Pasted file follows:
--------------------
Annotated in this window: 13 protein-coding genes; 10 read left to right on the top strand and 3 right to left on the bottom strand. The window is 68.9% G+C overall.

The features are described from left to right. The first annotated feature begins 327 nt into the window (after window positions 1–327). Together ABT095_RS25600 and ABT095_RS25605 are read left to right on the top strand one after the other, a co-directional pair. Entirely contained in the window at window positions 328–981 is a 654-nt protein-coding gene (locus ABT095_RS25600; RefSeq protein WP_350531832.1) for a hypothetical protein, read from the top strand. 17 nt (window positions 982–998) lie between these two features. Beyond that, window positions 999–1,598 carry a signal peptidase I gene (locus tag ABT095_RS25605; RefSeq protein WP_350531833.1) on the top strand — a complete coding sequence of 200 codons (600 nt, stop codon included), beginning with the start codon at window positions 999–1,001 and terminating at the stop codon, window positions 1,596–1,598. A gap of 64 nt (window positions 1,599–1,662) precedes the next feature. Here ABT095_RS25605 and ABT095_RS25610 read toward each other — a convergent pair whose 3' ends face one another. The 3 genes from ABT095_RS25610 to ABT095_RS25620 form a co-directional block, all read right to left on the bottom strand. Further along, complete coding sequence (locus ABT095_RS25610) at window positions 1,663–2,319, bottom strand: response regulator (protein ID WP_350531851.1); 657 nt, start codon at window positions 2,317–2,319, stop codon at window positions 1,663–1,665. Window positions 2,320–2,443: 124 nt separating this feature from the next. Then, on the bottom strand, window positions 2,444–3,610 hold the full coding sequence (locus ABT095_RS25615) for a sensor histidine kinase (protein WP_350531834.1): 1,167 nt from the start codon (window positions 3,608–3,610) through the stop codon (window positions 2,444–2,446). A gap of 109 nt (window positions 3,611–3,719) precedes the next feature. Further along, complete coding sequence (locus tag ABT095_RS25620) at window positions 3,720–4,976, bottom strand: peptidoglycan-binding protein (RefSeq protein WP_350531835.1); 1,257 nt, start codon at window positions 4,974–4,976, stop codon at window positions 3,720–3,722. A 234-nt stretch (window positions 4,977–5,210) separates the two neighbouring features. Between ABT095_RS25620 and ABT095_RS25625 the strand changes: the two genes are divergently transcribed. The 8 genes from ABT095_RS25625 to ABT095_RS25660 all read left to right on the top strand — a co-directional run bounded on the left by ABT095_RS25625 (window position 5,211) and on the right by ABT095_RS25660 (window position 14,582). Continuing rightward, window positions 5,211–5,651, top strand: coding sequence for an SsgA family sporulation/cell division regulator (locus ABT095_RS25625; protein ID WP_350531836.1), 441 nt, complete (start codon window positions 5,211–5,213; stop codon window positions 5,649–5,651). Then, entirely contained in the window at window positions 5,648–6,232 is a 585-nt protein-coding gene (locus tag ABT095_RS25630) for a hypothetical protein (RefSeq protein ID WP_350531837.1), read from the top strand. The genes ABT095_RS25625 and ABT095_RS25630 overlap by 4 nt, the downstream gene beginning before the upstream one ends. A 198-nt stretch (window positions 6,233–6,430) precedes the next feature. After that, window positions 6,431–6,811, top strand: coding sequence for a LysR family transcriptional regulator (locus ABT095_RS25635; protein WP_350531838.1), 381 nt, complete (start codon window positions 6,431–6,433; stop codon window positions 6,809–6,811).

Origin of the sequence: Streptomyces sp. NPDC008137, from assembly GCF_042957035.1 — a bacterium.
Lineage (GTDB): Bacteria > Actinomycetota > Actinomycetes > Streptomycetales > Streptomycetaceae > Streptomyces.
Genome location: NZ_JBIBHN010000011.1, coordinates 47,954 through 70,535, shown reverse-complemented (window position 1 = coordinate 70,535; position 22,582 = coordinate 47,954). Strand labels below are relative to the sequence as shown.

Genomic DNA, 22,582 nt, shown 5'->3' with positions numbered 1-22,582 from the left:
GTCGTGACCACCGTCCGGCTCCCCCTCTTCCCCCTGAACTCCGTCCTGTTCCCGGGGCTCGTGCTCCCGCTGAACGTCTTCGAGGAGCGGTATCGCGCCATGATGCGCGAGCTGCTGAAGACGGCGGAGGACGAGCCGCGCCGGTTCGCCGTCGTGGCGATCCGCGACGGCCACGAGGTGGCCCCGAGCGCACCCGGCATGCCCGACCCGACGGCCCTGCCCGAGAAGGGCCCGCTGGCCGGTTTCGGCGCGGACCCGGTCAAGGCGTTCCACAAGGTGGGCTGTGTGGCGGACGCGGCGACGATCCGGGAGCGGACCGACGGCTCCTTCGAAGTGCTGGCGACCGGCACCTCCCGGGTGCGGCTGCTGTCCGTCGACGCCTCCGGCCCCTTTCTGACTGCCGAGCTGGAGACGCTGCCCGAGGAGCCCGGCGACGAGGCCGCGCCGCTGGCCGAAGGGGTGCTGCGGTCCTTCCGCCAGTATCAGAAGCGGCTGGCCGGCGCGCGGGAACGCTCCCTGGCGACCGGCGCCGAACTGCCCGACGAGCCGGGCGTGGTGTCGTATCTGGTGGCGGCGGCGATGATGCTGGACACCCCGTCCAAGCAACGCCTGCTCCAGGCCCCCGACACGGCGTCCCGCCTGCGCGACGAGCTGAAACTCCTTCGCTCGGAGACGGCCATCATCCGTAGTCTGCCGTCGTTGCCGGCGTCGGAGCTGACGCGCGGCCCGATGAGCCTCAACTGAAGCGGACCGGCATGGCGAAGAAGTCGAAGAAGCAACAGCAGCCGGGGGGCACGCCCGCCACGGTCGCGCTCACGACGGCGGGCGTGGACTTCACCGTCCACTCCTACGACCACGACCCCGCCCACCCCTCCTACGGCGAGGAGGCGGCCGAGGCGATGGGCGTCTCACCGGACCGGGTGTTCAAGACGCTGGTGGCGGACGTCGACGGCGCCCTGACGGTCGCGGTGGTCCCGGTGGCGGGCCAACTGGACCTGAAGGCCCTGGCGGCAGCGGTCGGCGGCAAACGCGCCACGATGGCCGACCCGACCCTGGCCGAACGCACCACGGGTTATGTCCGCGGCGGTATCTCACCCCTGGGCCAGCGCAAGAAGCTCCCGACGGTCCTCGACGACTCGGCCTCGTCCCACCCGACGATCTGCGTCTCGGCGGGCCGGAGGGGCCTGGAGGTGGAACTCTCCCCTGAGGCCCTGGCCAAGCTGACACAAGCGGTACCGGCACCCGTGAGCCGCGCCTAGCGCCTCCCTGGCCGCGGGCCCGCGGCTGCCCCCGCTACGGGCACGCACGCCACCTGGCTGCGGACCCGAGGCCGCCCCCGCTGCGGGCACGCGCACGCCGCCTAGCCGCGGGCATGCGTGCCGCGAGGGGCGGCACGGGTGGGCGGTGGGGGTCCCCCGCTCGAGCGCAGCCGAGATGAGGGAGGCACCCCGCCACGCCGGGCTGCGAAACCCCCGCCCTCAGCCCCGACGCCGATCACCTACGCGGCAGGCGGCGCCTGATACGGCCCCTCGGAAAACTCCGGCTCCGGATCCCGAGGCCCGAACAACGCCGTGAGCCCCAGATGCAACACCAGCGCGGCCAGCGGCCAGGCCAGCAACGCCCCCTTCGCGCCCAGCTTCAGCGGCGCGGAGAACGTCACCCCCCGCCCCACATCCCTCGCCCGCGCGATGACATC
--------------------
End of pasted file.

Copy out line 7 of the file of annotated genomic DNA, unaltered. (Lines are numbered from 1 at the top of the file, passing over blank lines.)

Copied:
GTCGTGACCACCGTCCGGCTCCCCCTCTTCCCCCTGAACTCCGTCCTGTTCCCGGGGCTCGTGCTCCCGCTGAACGTCTTCGAGGAGCGGTATCGCGCCATGATGCGCGAGCTGCTGAAGACGGCGGAGGACGAGCCGCGCCGGTTCGCCGTCGTGGCGATCCGCGACGGCCACGAGGTGGCCCCGAGCGCACCCGGCATGCCCGACCCGACGGCCCTGCCCGAGAAGGGCCCGCTGGCCGGTTTCGGCGCGGACCCGGTCAAGGCGTTCCACAAGGTGGGCTGTGTGGCGGACGCGGCGACGATCCGGGAGCGGACCGACGGCTCCTTCGAAGTGCTGGCGACCGGCACCTCCCGGGTGCGGCTGCTGTCCGTCGACGCCTCCGGCCCCTTTCTGACTGCCGAGCTGGAGACGCTGCCCGAGGAGCCCGGCGACGAGGCCGCGCCGCTGGCCGAAGGGGTGCTGCGGTCCTTCCGCCAGTATCAGAAGCGGCTGGCCGGCGCGCGGGAACGCTCCCTGGCGACCGGCGCCGAACTGCCCGACGAGCCGGGCGTGGTGTCGTATCTGGTGGCGGCGGCGATGATGCTGGACACCCCGTCCAAGCAACGCCTGCTCCAGGCCCCCGACACGGCGTCCCGCCTGCGCGACGAGCTGAAACTCCTTCGCTCGGAGACGGCCATCATCCGTAGTCTGCCGTCGTTGCCGGCGTCGGAGCTGACGCGCGGCCCGATGAGCCTCAACTGAAGCGGACCGGCATGGCGAAGAAGTCGAAGAAGCAACAGCAGCCGGGGGGCACGCCCGCCACGGTCGCGCTCACGACGGCGGGCGTGGACTTCACCGTCCACTCCTACGACCACGACCCCGCCCACCCCTCCTACGGCGAGGAGGCGGCCGAGGCGATGGGCGTCTCACCGGACCGGGTGTTCAAGACGCTGGTGGCGGACGTCGACGGCGCCCTGACGGTCGCGGTGGTCCCGGTGGCGGGCCAACTGGACCTGAAGGCCCTGGCGGCAGCGGTCGGCGGCAAACGCGCCACGATGGCCGACCCGACCCTGGCCGAACGCACCACGGGTTATGTCCGCGGCGGTATCTCACCCCTGGGCCAGCGCAAGAAGCTCCCGACGGTCCTCGACGACTCGGCCTCGTCCCACCCGACGATCTGCGTCTCGGCGGGCCGGAGGGGCCTGGAGGTGGAACTCTCCCCTGAGGCCCTGGCCAAGCTGACACAAGCGGTACCGGCACCCGTGAGCCGCGCCTAGCGCCTCCCTGGCCGCGGGCCCGCGGCTGCCCCCGCTACGGGCACGCACGCCACCTGGCTGCGGACCCGAGGCCGCCCCCGCTGCGGGCACGCGCACGCCGCCTAGCCGCGGGCATGCGTGCCGCGAGGGGCGGCACGGGTGGGCGGTGGGGGTCCCCCGCTCGAGCGCAGCCGAGATGAGGGAGGCACCCCGCCACGCCGGGCTGCGAAACCCCCGCCCTCAGCCCCGACGCCGATCACCTACGCGGCAGGCGGCGCCTGATACGGCCCCTCGGAAAACTCCGGCTCCGGATCCCGAGGCCCGAACAACGCCGTGAGCCCCAGATGCAACACCAGCGCGGCCAGCGGCCAGGCCAGCAACGCCCCCTTCGCGCCCAGCTTCAGCGGCGCGGAGAACGTCACCCCCCGCCCCACATCCCTCGCCCGCGCGATGACATC